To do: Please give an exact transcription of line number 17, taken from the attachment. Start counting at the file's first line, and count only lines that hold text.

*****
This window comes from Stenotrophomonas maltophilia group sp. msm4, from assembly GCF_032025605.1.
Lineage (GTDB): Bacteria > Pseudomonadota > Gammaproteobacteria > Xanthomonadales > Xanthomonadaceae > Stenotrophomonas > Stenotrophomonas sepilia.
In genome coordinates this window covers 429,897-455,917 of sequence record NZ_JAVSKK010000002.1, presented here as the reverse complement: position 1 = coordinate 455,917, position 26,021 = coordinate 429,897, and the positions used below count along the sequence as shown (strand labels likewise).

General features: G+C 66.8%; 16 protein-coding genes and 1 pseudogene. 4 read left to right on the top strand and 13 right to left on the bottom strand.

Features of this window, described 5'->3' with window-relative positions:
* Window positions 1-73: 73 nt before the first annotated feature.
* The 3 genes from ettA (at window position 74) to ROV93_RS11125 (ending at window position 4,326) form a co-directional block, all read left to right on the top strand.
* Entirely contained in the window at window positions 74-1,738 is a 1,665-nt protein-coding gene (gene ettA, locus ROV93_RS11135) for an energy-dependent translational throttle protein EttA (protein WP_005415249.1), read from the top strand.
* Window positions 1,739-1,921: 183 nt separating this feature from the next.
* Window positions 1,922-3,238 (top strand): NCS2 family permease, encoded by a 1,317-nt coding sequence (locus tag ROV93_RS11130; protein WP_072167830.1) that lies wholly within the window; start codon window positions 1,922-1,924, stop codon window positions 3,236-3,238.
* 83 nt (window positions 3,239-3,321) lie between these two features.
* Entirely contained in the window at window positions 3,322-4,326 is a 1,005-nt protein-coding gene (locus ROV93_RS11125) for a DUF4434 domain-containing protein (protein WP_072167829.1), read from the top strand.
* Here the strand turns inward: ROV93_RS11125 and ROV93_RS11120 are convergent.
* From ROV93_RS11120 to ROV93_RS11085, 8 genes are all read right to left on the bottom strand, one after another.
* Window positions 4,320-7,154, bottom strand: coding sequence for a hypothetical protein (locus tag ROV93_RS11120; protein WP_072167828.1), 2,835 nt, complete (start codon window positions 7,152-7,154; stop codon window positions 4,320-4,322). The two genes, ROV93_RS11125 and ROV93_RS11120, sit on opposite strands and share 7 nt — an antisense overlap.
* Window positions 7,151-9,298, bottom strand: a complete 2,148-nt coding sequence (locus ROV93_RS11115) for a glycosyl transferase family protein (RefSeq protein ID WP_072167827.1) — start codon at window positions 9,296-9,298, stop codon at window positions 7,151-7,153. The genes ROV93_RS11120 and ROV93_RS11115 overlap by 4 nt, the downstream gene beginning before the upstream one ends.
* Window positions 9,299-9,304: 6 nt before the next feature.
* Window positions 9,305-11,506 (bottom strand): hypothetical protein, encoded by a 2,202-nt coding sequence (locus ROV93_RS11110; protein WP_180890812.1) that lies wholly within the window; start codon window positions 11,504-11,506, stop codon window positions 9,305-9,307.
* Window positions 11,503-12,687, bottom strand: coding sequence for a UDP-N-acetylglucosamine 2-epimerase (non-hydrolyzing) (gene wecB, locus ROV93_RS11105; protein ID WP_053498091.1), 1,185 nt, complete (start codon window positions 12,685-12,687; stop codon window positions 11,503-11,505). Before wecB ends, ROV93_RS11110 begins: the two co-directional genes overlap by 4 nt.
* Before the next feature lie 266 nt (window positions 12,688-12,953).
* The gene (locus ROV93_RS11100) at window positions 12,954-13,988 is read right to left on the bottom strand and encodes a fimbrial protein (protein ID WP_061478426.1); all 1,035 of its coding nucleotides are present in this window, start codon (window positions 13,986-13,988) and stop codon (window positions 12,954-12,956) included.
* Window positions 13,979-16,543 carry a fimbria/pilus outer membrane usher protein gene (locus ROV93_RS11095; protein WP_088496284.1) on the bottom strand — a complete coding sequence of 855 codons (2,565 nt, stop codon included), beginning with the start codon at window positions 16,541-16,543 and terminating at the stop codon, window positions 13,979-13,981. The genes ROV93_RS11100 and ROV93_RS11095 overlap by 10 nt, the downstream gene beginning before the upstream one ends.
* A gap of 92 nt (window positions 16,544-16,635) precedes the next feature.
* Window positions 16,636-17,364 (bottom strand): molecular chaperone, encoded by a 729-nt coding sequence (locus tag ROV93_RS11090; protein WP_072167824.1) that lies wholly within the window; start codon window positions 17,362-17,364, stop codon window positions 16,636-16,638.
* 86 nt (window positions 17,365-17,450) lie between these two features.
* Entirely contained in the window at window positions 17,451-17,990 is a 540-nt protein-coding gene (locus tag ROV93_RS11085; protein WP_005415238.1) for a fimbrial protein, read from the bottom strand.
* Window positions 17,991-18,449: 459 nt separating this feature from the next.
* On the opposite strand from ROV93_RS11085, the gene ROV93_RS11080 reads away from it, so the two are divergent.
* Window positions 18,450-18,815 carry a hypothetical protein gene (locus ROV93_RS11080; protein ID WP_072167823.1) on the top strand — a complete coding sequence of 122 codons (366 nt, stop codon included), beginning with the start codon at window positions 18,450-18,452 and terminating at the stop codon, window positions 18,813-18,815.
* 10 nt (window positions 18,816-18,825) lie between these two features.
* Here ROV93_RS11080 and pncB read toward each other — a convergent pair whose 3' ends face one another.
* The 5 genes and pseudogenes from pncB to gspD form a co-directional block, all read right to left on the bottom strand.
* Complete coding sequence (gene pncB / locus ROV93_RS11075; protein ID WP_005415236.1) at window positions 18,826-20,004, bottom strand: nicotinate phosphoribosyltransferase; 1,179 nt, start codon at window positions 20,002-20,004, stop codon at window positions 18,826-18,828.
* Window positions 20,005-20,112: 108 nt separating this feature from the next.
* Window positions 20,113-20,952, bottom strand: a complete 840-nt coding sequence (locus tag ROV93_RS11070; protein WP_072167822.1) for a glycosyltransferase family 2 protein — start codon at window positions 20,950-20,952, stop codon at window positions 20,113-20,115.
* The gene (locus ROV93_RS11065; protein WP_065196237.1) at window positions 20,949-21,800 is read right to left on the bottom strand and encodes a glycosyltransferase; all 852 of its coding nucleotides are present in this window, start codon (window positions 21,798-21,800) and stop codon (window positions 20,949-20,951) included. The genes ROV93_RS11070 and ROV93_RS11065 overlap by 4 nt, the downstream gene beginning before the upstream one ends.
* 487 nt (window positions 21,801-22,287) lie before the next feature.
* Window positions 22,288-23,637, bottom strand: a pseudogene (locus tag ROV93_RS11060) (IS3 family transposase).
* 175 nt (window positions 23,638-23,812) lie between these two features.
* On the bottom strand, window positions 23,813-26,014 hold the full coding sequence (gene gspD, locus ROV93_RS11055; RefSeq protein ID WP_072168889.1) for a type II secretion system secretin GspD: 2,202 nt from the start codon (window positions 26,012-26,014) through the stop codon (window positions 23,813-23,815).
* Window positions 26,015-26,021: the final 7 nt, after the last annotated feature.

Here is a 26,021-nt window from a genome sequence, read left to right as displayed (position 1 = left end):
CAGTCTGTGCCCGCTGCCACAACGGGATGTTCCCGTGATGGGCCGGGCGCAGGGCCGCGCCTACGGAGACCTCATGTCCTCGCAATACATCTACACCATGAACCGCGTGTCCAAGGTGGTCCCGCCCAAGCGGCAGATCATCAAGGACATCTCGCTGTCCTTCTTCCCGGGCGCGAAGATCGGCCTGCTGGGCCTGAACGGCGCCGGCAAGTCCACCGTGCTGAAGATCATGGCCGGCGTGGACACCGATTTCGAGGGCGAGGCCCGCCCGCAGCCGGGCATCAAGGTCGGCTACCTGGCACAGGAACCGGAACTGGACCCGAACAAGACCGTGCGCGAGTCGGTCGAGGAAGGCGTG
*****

* Window positions 9,299-9,304: 6 nt before the next feature.